Main Differences Between S Corp and C Corp

Formation

To form your company as an S Corp, you need to fill out IRS FORM 2553. After the registration, you become an S-Corp for federal tax purposes. To be treated as S Corp for state tax, you need to file extra papers at the state level.

The C Corp is a non-remittance type of corporation. It becomes an ordinary C Corp when you submit reports of constituting a company with the secretary of state.

Ownership

S Corp is limited to up to a hundred shareholders. Shareholders must be resident aliens. Besides, there is no variation between shareholders. This makes it hard to raise funds.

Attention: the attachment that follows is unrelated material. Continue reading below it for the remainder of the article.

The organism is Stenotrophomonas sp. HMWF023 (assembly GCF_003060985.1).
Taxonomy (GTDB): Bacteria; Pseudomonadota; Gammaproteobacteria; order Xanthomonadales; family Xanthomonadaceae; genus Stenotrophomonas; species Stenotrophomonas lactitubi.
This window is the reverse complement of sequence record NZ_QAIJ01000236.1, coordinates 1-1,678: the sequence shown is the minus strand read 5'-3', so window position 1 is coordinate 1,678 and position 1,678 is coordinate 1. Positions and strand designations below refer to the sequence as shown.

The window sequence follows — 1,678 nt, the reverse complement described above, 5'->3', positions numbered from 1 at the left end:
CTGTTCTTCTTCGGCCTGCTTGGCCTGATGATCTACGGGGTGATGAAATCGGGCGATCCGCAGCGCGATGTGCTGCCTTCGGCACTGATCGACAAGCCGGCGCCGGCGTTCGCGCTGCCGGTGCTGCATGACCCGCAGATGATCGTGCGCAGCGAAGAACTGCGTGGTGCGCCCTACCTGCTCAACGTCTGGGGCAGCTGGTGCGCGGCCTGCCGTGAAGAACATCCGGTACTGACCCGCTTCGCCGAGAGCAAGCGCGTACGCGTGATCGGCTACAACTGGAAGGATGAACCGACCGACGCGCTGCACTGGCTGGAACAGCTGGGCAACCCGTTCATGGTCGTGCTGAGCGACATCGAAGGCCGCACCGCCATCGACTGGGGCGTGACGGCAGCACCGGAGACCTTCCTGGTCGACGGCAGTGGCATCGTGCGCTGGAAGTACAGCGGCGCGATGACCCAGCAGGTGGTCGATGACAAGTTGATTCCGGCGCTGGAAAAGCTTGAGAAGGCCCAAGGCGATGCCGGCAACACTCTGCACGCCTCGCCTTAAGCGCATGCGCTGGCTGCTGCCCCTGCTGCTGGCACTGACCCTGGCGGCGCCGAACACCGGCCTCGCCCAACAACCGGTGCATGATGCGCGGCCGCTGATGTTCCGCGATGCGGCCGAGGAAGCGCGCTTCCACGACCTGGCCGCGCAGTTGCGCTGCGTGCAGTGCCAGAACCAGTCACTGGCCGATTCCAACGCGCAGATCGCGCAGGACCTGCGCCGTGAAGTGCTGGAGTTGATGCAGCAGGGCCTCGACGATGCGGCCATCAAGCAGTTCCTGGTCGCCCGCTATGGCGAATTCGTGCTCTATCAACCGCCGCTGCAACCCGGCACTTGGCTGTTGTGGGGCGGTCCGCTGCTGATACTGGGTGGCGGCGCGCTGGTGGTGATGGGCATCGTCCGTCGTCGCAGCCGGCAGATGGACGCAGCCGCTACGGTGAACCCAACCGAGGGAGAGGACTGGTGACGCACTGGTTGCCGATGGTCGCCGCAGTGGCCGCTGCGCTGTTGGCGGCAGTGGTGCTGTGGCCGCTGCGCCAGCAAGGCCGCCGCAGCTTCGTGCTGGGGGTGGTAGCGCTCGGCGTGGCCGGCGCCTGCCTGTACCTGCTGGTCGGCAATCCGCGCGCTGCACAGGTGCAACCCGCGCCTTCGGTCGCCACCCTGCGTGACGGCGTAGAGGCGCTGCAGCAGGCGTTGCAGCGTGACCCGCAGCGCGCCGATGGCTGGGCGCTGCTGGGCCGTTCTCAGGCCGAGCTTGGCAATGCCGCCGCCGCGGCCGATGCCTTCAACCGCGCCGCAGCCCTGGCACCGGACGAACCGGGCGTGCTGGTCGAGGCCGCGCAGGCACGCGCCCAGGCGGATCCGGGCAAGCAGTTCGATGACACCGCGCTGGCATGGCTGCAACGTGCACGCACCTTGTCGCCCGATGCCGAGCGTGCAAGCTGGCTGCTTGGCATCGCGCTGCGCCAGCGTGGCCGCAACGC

C Corp has an unlimited number of shareholders and several classes of shareholders. This provides more flexibility for developing the business.

Taxation

S corporation has a unique tax classification. Shareholders of S Corp report their share of the business profit and losses on their personal tax return.

They pay tax once at the personal income tax rate as a shareholder of S Corp; your business income tax is deducted at a personal level. This is when you file Form 1120S.

C Corp is double-taxed. The first taxation takes place at the corporate level when shareholders file corporate income return tax Form 1120.

The second taxation is done on the owner’s income tax returns. But this is when the corporate profit is distributed as a dividend to shareholders.

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References
  1. https://www.irs.gov/businesses/small-businesses-self-employed/s-corporations